I asked my teacher whether or not Hobbes was using a circulatory argument in his opinion, outlining the thoughts I have outlined above combined with some evidence concerning the Leviathans and their bellum omnium contra omnes; which I have left out here because it seems very superfluous.
First off: thanks for at least making a serious argument. I know all the official theories though so I am going to reply to some things in a fairly short way to get back to the point as soon as possible; namely the question if Hobbes uses a circulatory argument. I know I can be ground breaking without any consideration for the feelings of other philosophers so please do not feel discouraged in any way.
I would say the absence of a "rulebase" is the same as the state of nature where men are driven by their passions to act in ways that ultimately frustrate their future well being. The state of nature is not a "rulebase" but the raw material out of which the political philosopher works to bring into being the modern nation-state with its idea of a social contract. So I'm not sure where the locus of this circulatity is found, it appears to me to be a 'development,' a process which fashions a modern state out of raw passion.
I know that this is the way Hobbes is officially explained. I do not agree with it and think it is non-sense. I have a few good reasons for this:
1) Hobbes' state of nature is supposed to be a state in which no rules exist while in his own reasonings a value-based system does exist.
2) A social contract sets itself apart from laws by not being enforced.
3) I agree that Hobbes is describing a process; a development. The development he describes is the one leading from a social contract to a state of laws however. It is a justification of the enforcement of laws from a social contract where freedom exists (<-- unnuanced opinion,gneh).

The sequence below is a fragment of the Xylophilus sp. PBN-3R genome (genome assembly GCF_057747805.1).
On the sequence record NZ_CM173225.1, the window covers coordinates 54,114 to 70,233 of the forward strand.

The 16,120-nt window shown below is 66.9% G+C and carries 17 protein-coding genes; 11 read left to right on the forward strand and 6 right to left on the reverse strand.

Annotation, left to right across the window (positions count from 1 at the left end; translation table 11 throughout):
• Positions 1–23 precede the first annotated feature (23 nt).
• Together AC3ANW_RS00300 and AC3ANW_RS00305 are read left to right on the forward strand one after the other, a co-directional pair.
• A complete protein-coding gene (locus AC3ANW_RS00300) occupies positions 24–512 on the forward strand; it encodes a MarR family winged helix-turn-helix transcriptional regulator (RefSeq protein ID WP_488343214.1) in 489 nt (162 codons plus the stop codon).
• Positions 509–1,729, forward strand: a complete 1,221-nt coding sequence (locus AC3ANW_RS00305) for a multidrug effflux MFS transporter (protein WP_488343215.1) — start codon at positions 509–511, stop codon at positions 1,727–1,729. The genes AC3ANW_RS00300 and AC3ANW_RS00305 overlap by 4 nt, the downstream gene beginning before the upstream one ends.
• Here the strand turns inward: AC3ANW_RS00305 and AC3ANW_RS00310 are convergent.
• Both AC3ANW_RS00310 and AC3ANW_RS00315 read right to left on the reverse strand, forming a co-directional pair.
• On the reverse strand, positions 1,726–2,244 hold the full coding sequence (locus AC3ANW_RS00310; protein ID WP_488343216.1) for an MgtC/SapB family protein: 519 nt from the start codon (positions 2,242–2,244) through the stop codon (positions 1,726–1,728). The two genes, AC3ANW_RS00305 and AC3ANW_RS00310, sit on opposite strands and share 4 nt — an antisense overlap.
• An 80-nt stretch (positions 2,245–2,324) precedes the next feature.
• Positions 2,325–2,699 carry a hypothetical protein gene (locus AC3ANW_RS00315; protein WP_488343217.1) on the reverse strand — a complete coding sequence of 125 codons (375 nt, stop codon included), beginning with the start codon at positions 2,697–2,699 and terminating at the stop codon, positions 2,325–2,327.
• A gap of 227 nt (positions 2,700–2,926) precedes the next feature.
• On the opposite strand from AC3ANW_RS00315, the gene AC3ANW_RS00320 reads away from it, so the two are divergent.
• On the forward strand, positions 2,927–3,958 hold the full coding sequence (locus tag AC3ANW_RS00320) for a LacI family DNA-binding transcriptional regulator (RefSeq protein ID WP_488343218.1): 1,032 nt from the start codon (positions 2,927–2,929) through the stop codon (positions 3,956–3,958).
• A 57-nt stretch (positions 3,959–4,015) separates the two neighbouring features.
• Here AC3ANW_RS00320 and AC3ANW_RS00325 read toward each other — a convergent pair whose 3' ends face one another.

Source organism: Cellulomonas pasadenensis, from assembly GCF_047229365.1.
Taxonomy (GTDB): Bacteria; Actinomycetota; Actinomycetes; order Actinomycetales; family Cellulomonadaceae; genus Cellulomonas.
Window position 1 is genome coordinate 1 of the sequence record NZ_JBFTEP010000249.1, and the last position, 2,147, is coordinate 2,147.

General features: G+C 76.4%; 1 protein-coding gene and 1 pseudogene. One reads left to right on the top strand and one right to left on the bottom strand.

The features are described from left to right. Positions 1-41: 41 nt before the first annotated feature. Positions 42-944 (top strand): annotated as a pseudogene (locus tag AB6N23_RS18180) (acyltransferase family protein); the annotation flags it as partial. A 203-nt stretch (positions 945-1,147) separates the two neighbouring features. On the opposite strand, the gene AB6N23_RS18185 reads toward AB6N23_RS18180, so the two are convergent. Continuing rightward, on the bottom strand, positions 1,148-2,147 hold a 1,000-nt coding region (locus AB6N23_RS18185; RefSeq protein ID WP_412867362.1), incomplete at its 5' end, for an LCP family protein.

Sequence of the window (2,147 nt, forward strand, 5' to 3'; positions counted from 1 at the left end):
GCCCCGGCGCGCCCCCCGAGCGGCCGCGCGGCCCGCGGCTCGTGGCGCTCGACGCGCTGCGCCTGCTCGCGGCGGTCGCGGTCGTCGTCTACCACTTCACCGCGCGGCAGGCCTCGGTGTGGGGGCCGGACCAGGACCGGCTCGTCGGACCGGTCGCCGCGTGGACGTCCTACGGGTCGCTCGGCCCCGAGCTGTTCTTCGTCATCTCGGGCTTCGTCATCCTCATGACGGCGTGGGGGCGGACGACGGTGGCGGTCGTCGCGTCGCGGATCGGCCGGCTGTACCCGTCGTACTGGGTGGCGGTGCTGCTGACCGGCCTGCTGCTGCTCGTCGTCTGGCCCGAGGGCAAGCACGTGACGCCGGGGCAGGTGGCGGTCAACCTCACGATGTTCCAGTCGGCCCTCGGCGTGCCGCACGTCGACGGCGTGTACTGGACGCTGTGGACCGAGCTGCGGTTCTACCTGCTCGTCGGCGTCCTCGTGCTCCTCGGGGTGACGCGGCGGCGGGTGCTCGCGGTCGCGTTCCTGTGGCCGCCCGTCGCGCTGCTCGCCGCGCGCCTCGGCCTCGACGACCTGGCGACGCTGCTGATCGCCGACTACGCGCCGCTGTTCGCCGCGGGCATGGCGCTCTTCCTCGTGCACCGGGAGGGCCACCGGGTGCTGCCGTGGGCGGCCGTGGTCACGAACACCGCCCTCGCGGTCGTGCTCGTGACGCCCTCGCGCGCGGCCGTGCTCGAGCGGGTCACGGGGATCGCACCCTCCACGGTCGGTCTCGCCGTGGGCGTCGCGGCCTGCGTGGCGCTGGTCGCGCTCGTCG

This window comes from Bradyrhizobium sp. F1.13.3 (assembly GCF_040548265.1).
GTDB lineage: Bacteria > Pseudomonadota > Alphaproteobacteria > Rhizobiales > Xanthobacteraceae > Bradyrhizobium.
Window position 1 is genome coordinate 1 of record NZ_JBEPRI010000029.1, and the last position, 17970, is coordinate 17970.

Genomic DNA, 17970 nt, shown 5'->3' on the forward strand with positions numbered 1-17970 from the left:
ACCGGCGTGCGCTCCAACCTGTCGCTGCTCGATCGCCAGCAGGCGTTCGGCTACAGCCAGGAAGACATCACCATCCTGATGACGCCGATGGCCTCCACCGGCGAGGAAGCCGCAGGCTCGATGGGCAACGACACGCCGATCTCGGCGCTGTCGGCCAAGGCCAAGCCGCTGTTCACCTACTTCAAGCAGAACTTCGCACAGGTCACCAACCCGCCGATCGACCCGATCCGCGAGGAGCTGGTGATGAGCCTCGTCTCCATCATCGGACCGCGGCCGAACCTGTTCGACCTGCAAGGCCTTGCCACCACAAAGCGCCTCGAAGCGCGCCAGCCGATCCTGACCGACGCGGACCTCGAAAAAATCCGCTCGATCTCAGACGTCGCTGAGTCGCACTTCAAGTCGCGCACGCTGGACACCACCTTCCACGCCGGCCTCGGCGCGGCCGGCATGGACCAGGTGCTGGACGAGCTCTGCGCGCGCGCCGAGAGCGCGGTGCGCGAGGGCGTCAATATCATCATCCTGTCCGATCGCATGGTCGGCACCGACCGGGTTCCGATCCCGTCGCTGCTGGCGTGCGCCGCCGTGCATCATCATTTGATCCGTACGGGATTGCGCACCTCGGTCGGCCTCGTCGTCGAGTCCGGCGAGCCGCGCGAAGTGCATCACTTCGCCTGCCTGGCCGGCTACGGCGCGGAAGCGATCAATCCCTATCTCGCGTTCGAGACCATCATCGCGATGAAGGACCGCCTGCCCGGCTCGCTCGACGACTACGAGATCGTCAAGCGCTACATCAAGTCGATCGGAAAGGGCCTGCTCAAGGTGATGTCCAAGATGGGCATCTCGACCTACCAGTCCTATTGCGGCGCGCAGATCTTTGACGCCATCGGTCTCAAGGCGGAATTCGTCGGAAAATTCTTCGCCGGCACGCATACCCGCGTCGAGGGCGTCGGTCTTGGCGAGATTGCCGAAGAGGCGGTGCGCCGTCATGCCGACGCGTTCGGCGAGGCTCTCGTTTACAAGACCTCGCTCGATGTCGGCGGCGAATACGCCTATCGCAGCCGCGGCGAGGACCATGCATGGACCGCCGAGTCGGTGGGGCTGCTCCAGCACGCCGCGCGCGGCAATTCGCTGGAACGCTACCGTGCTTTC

If I understand it correctly Hobbes is attempting to fashion men's passions into a working order by giving them exactly what they desire. The fundamental premise of his social contract theory is that human beings should not be driven by the higher values of religion and honour but rather the more easily attainable ones of material self-sufficiency. He achieves this by offering men the possibility to satisfy their mortal appetites in the here and now; he replaces, as they say, the city of god with the city of man i.e. the modern nation-state.
I understand and appreciate your point. It was a point often used in ancient Greece (primarily by Aristotle). I hope that besides utalitarianistic
ethics you also know deontology
; or perhaps Kant's categorical imperative
. From these it is clear that when giving people "goals", or when people use "goals" a certain corruption takes place. When acting on the basis of "goals" one tends to disregard people who stand in its way or are otherwise deemed not "good". In this way Hobbes tries to validate the enforment of laws. He claims it is "good" and that people who feel differently should be forced to cooperate. Where the higher reasoning in this takes place I do not know. I do know, however, that the nation-state Hobbes describes is formed by luring people from a social contract into willing slavery by offering a certain "goal". (<-- again nicely unnuaced)